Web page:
Altered Mental Status (AMS)

Certain illnesses, chronic disorders and injuries that affect brain function can lead to an altered mental status (AMS). This condition causes changes in consciousness and symptoms that can affect many organ systems. Many causes are treatable and don’t affect long-term well-being.


What is an altered mental status?

An altered mental status (AMS) isn’t a specific disease. It’s a change in mental function that stems from illnesses, disorders and injuries affecting your brain. It leads to changes in awareness, movement and behaviors.


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What are the types of altered mental status?

There are three types:

  • Delirium occurs suddenly and is a medical emergency. A person with delirium may act disoriented, be distracted and exhibit unusual behaviors. This type of AMS is reversible.
  • Dementia is a progressive disorder causing a decline in mental function that affects daily life. It primarily affects older adults. In advanced stages, a person loses awareness of their identity and surroundings.
  • Psychosis, due to a medical condition or medication, is a temporary condition in which a person loses touch with reality. They may experience disturbing thoughts, as well as sights and sounds that aren’t real.

Symptoms and Causes

What are the causes of altered mental status?

In people with dementia, progressive mental decline is the natural course of the disease.

A sudden altered mental status, such as delirium and psychosis, can be due to issues with nearly any organ system. Potential causes include:

Central nervous system issues

Metabolic disorders

Adverse reactions to prescription drugs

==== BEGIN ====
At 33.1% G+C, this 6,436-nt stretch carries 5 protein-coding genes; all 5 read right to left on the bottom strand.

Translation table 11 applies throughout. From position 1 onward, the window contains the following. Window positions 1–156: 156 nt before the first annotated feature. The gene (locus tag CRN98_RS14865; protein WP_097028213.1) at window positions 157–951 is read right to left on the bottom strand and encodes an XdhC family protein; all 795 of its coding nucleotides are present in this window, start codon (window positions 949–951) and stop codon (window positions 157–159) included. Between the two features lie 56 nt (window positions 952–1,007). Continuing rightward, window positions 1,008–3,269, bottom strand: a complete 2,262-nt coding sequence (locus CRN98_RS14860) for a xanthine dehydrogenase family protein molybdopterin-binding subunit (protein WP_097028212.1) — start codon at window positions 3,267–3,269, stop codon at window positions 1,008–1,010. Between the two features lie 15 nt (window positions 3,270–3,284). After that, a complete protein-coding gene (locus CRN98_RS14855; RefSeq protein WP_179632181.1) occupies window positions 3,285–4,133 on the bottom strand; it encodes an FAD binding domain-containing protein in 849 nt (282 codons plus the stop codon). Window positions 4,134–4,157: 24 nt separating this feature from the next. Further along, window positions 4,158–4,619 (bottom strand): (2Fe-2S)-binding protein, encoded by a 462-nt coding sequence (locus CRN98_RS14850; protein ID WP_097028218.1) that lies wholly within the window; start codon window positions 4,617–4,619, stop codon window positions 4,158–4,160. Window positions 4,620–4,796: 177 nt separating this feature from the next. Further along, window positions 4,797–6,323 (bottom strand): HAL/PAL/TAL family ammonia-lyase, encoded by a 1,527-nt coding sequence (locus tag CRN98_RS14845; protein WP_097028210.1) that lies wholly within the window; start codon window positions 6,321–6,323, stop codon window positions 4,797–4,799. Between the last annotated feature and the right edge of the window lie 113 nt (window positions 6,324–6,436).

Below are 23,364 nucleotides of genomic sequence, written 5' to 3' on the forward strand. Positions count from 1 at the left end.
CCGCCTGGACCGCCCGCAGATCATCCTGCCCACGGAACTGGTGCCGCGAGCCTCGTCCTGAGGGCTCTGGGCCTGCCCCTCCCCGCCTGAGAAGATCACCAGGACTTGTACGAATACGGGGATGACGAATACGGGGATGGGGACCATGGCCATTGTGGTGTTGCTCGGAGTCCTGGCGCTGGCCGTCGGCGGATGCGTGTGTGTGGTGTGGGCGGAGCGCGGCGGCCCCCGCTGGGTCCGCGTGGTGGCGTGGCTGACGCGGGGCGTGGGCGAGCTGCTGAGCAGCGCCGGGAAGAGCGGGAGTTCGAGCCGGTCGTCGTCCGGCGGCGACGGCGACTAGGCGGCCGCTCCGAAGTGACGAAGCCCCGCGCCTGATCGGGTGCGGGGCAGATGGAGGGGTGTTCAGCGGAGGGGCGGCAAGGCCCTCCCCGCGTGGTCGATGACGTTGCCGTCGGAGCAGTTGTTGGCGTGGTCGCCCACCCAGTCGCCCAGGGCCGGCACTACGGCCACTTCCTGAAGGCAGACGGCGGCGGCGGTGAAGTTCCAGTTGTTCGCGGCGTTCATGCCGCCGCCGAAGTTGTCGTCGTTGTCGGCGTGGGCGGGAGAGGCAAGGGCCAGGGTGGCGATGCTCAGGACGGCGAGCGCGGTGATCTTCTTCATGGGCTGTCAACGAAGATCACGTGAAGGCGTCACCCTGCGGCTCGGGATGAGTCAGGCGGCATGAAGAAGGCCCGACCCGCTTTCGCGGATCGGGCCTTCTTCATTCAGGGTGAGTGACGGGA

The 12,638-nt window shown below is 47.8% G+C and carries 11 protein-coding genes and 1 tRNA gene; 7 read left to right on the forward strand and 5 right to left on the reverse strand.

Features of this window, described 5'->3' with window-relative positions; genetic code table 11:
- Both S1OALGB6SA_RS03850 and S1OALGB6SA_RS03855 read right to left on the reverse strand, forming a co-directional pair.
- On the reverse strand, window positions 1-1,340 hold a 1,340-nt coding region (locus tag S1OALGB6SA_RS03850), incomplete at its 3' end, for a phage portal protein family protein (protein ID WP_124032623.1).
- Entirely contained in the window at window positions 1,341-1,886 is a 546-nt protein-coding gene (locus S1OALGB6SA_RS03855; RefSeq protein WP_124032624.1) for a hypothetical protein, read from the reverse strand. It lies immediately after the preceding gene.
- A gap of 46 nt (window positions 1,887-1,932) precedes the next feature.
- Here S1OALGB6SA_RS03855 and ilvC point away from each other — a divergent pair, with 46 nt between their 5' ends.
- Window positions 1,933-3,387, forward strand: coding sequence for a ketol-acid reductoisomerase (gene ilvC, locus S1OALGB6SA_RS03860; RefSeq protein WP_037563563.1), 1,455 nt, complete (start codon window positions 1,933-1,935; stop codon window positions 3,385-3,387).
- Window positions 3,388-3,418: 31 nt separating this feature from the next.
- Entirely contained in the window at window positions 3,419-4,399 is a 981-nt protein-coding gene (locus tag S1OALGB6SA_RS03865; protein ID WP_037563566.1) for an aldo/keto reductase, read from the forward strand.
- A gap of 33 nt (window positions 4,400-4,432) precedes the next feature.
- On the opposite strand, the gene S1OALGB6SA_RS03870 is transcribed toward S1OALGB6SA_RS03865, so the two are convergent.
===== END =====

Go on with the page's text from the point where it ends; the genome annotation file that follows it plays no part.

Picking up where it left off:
• Antiseizure medications.
  • Anticholinergics, a group of drugs that control involuntary muscle movements.
  • Corticosteroids.
  • Sedatives, which help you relax.
  • Sleeping pills.


Other causes


What are altered mental status signs and symptoms?

You may experience a broad range of altered mental status symptoms. They include:

Changes in cognitive function and awareness

  • Altered consciousness, which may include coma.
  • Confusion.
  • Disorientation.
  • Forgetfulness (amnesia) and other memory problems.
  • Hallucinations, seeing or hearing things that aren’t there.
  • Delusions.
  • Incoherent or nonsensical speech.
  • Slow responses to questions or stimuli.

Mood and mental health issues

  • Agitation and irritability.
  • Anxiety.
  • Depression.
  • Emotional outbursts.
  • Euphoria, a feeling of intense happiness.
  • Social withdrawal, avoiding interactions with other people.
  • Unusual behavior.

Additional altered mental status symptoms

Diagnosis and Tests

How is AMS diagnosed?

Diagnosing an altered mental status involves a thorough evaluation to determine the cause. In many cases, this takes place in a hospital emergency department.

Emergency care providers tailor your assessment based on altered mental status symptoms and how severe they are. They start by asking you (or a loved one if you can’t communicate) about your medical history. The initial physical exam often involves: